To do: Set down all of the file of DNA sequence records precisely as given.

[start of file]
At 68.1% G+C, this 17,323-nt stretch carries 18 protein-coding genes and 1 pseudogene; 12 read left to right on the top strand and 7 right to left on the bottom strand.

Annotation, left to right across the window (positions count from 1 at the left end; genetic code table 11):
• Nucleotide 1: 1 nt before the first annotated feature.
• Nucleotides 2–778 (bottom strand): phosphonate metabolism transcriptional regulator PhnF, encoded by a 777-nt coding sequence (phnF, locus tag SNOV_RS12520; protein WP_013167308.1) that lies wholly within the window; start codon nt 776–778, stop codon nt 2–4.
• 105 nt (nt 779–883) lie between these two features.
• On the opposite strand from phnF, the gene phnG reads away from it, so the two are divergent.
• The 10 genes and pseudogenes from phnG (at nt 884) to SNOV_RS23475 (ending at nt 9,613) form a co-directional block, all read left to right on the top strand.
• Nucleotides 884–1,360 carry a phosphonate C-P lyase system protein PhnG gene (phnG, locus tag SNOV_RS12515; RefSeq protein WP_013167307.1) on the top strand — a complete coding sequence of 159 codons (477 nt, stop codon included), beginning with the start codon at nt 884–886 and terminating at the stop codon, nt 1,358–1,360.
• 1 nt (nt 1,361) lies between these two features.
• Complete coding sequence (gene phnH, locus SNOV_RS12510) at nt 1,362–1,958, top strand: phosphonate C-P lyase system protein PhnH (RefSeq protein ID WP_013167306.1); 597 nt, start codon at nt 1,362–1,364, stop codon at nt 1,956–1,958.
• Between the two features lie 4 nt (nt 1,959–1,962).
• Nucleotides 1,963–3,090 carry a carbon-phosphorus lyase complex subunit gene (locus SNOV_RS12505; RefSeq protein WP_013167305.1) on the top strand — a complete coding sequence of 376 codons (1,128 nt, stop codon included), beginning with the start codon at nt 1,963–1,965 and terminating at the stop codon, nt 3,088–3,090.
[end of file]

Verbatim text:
At 68.1% G+C, this 17,323-nt stretch carries 18 protein-coding genes and 1 pseudogene; 12 read left to right on the top strand and 7 right to left on the bottom strand.

Annotation, left to right across the window (positions count from 1 at the left end; genetic code table 11):
• Nucleotide 1: 1 nt before the first annotated feature.
• Nucleotides 2–778 (bottom strand): phosphonate metabolism transcriptional regulator PhnF, encoded by a 777-nt coding sequence (phnF, locus tag SNOV_RS12520; protein WP_013167308.1) that lies wholly within the window; start codon nt 776–778, stop codon nt 2–4.
• 105 nt (nt 779–883) lie between these two features.
• On the opposite strand from phnF, the gene phnG reads away from it, so the two are divergent.
• The 10 genes and pseudogenes from phnG (at nt 884) to SNOV_RS23475 (ending at nt 9,613) form a co-directional block, all read left to right on the top strand.
• Nucleotides 884–1,360 carry a phosphonate C-P lyase system protein PhnG gene (phnG, locus tag SNOV_RS12515; RefSeq protein WP_013167307.1) on the top strand — a complete coding sequence of 159 codons (477 nt, stop codon included), beginning with the start codon at nt 884–886 and terminating at the stop codon, nt 1,358–1,360.
• 1 nt (nt 1,361) lies between these two features.
• Complete coding sequence (gene phnH, locus SNOV_RS12510) at nt 1,362–1,958, top strand: phosphonate C-P lyase system protein PhnH (RefSeq protein ID WP_013167306.1); 597 nt, start codon at nt 1,362–1,364, stop codon at nt 1,956–1,958.
• Between the two features lie 4 nt (nt 1,959–1,962).
• Nucleotides 1,963–3,090 carry a carbon-phosphorus lyase complex subunit gene (locus SNOV_RS12505; RefSeq protein WP_013167305.1) on the top strand — a complete coding sequence of 376 codons (1,128 nt, stop codon included), beginning with the start codon at nt 1,963–1,965 and terminating at the stop codon, nt 3,088–3,090.